Perception is the greater part of reality
This one still drives me crazy but it is one of the truest and most honest statements I have ever heard
though at the time I first heard it I thought the guy who was telling it was an idiot or that he was just trying to
sound profound. It turned out both of which were true. I guess my first experience with real politics was in
the service which was very odd. For my service was in the Marines and politics just seemed counter to the
culture and I must say that for the most part and for the better part of my first enlistment I never
experienced anything close to politics. I had started off in a division unit and there did not seem to be a
place for it at least not to my notice. That is why when I was transferred to a support unit a bit more then
halfway through my contract I was completely unprepared for the experiences I would face. In retrospect, I
can appreciate the lessons I learned and now see it as a turning point in my working mindset. One might
say my eyes were opened and I never looked at any situation the same after that.
Over two years in and I was still in Love with the Corps. I had mostly recovered from an accident that had
lead to my transfer from a combat unit to support. I was on my way to maintenance battalion by way of the
group personal office when I got pulled aside. The head of the department, a Chief Warrant Officer 4
(CWO4), a female Marine, had noticed that I had some college and computer experience and she was
looking for someone to fill an out of MOS billet at the group level on the General’s Special Staff. She
called me into her office and spoke to me in such a casual manner that I was a bit unsettled. I had not
worked directly with senior officers warrant or otherwise to this point and there was a sense of awe that
went with the rank in the Corps. I also had not worked anywhere with a female in over two years and now
they seemed to be everywhere. (Note: Half of them seemed to be pregnant. It was weird to see a female in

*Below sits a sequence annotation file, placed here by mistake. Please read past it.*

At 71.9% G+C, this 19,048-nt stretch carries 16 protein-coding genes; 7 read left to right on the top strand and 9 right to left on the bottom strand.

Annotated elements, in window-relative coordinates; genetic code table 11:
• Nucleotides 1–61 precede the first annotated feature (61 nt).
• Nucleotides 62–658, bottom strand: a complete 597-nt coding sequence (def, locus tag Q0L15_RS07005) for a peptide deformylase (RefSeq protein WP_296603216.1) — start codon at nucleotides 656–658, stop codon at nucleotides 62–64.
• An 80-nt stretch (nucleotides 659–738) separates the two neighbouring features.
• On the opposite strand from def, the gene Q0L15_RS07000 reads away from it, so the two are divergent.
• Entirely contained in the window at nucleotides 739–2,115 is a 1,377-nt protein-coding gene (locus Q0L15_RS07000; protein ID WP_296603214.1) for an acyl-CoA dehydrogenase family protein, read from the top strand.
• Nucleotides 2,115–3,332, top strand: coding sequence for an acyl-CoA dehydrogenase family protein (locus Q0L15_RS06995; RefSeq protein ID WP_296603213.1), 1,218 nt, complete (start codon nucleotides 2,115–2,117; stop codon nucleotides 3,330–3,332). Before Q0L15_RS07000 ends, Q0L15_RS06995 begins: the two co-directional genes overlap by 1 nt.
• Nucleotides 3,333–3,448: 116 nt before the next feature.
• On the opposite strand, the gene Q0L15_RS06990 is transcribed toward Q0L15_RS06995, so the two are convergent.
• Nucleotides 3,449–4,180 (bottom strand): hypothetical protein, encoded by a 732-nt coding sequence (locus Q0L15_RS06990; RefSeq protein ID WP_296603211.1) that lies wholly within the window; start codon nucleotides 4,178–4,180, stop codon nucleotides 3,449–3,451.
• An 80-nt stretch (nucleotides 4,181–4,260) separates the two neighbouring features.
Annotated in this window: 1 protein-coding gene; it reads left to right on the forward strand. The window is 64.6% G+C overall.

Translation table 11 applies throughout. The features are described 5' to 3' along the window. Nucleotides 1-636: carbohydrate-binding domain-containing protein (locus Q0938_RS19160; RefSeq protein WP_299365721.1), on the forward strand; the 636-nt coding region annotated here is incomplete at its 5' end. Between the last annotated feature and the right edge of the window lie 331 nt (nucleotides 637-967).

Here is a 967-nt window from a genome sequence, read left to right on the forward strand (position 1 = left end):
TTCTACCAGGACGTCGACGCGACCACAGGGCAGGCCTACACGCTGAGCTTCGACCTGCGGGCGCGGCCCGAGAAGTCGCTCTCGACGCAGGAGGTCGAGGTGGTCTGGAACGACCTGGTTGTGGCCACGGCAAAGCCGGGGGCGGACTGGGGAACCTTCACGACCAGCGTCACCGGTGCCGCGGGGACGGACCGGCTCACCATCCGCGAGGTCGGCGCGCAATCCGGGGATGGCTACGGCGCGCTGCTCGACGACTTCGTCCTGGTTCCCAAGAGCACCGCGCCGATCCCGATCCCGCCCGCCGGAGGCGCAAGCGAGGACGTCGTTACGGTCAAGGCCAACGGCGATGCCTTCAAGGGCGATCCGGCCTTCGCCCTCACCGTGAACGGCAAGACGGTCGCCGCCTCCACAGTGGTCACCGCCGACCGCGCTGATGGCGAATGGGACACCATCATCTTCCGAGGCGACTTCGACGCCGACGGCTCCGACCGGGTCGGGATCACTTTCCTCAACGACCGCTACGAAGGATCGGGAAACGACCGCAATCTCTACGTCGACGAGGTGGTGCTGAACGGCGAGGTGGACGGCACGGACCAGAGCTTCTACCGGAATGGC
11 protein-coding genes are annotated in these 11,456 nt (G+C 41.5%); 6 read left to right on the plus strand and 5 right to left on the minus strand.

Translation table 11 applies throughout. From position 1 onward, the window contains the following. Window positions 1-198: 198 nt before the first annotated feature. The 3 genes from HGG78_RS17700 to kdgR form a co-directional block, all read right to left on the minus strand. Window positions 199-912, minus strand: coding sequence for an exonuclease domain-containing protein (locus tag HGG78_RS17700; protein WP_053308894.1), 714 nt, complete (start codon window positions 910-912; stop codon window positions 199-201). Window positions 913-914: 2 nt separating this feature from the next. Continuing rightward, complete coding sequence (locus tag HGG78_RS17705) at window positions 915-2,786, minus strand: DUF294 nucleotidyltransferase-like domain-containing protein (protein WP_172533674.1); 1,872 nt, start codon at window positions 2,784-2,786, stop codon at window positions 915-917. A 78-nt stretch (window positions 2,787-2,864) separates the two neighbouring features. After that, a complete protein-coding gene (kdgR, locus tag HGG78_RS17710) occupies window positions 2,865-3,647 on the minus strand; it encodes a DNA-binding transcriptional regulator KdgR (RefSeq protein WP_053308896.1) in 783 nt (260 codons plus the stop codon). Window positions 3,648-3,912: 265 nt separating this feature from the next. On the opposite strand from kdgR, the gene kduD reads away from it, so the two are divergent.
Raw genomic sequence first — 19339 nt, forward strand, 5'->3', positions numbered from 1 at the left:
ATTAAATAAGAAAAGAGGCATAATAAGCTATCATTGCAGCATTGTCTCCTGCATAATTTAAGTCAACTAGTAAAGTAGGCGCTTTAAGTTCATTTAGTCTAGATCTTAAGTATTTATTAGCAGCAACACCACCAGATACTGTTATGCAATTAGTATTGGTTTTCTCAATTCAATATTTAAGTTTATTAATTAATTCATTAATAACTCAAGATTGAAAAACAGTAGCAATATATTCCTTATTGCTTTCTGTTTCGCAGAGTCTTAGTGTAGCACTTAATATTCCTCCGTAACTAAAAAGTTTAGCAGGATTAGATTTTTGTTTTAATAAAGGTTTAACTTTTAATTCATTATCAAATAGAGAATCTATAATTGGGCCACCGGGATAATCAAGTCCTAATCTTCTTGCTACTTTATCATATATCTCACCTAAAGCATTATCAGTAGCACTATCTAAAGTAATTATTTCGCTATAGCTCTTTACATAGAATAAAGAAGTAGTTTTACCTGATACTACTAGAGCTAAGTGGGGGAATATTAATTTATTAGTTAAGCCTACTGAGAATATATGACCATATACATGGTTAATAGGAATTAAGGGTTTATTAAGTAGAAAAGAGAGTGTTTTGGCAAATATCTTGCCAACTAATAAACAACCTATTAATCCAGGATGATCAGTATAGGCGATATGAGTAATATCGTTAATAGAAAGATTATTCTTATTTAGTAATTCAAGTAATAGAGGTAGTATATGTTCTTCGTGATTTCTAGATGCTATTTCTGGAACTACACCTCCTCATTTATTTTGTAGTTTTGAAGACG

a pregnancy version of the uniform. I didn’t really approve).
We spoke for a few minutes about my experience and I relaxed a bit. She told me about the position and
asked if I would do it. She asked me. I can’t tell you how otherworldly that seemed to me. She said, I
could try it out for a month or so and if I did not like it or it was not working out I could come back and she
would transfer me on to Maintenance Battalion. A month later, I did come back to her, reminded her of
what she said, and asked to be transferred to maintenance battalion. She said, “No.” and that pretty much
sealed my fate for my first enlistment. But for the monument I was still under the, properly trained for
division, but miss guided believe for group that when a senior asks you to do something it was a
command. You don’t have a choice and you can't refuse a command. If fact you jump at the chance to
prove yourself so I responded in good fashion Yes, ma'am. ..and went to it. I was going to the Human
Resource Office (HRO) a small section within the general’s special staff under the supervision of the G1
(the administrative section) at the group level. I was going to push paper and not turn a wrench for the
rest of my enlistment. I admit at the time the prospect never seemed that appealing but I believed that a
good Marine did the job assigned to him to the best of his abilities without complaint and that his efforts
would be recognize and rewarded. Yeah, I know, Naive. But I am telling you I had not experienced
anything else in the Corps. Until I landed at group.
When I arrived the section was lead by a CWO2 who was proficient and looking to get out of the job to go
to school and get a commission, His enlisted counter part was a female GySgt who’s primary MOS was
dispersing but had managed to do les then six years in that job out of a sixteen year career. She wanted
to get out of the HRO but would go anywhere as long as it wasn’t back to dispersing. There was a Cpl who
I was going to replace he was getting out all together. I had also heard of a Sgt who had just left the
section after being denied reenlistment over some bitter feeling between him and the Gunny which I would
only understand months later. I was introduced to the G1 a major who was filling a billet designed for a